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Prototype drive: Audi’s A3 e-tron electric car

A small slice of Audi’s future recently began testing on U.S. roads around the country, but if you look too hard for these prototypes, they’ll probably drive right under your nose.

That’s because rather than spend precious development dollars on a uniquely-designed body that’s more science experiment than it is a practical application, Audi went and hid an all-electric drivetrain under the skin of its well-known A3 hatchback.

Jeff Curry, the head of Audi’s electric vehicle strategy in the U.S., brought one of the 17 A3 e-tron prototypes to Santa Monica this week for a few hours of driving.

Sneak a look under the hood and you’ll notice the turbocharged four-cylinder gas or diesel motors have been replaced by an electric motor routing about 134 horsepower and 199 pound-feet of torque to the car’s front wheels. The motor is powered by a pair of lithium-ion batteries that pack about 26.5 kilowatt-hours’ worth of juice, and top-speed is about 90 mph.

Range on this e-tron is around 90 miles in optimal conditions, and Audi says this A3 would get about 102 miles per gallon equivalent (for comparison, Nissan’s Leaf gets 99 mpge, while Ford’s Focus EV is rated at 105 mpge).

As with many electric cars, the A3’s batteries are mounted low for optimal weight distribution. In order to keep the orientation of the traditional A3’s cabin intact, one battery is mounted in the center tunnel between the left and right passengers, and another battery is below the load floor in the trunk area. Thus, when you sit in the A3 e-tron, you notice almost no difference between its interior and the interior of the gas-powered model you can buy right now at your local dealer.

The instrument panel has been kept refreshingly simple. The only changes come in the form of the tachometer being replaced by a gauge showing how much power you’re drawing from the battery. Meanwhile, the trip computer has been revised to show real-time stats on range and battery life. All told, the cabin’s construction and layout is as solid as any other Audi. Nothing about it would indicate this A3 is a hyper-limited prototype.

This is no accident, says Curry.

“We want people to have a really easy entry into plug-in vehicles, Curry said. Not this huge radical step but something that’s really easy to integrate into your daily life, so that’s why we based it on the A3.””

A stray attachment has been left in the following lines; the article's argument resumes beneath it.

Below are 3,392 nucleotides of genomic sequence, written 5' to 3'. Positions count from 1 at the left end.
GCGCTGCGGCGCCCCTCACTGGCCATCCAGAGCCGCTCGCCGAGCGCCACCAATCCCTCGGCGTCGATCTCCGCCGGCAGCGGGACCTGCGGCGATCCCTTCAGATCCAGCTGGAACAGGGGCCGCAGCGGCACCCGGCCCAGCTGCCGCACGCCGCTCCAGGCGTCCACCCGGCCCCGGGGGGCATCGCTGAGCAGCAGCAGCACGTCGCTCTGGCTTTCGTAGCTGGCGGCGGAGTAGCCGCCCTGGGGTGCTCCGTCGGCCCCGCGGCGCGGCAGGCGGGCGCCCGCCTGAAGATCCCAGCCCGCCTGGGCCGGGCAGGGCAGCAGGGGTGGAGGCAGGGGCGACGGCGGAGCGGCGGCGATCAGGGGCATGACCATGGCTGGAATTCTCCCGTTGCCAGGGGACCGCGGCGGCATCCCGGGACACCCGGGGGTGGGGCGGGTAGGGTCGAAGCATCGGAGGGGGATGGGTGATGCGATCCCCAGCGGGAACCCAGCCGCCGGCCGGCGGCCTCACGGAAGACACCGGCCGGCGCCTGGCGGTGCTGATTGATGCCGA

Other changes include paddles on the steering wheel that allow drivers to choose one of four different brake-regeneration modes. As you dial up through the settings, the amount of energy the car captures and uses to recharge the batteries (and therefore, the amount of resistance you encounter when you take your foot off the gas) increases. Finally, there are three driving modes that allow the driver efficient, normal or sporty driving dynamics.

Around Santa Monica’s neighborhoods and up PCH into Malibu, the A3 e-tron is similar to other EVs. Acceleration is smooth, if not neck-snapping (three passengers will slow any car down a bit) and it’s always quiet, save for the faint whine exhibited by any electric motor. The brakes are nicely balanced and avoid the tendency to grab hard that some regenerative systems are known for.

One appreciable aspect are the selectable regeneration modes. In heavy traffic or around town, you can often avoid using the brakes at all, and instead keep the system in its most aggressive mode. The moment you take your foot off the gas, the car slows down appreciably. If you’re traveling down a long hill, you can also slip the transmission into B, which will also kick the regenerative system into this aggro mode.

Handling is Audi-tight, despite this A3 e-tron weighing some 400 pounds more than a gas-powered model (batteries aren’t made of cotton, kids). The car’s planted feel comes from the battery placement, which also evens out the car’s weight distribution to an almost 50-50 balance.

If all this sounds like something you’d be interested in driving, you’re a bit out of luck. Unlike pilot programs run by other manufacturers that are testing alternative-fuel technologies like BMW’s ActiveE electric cars or Mercedes-Benz’s F-Cell hydrogen fuel cell, Audi’s e-tron program is only for Audi employees (Curry included; such are the perks when you run a company’s EV program).

Curry says this is a deliberate move. “The idea for us is we don’t want to use our customers as guinea pigs. We want to do all the testing internally before we put these cars with our customers. That’s sort of just a philosophy that’s different than some other manufacturers,” Curry said.


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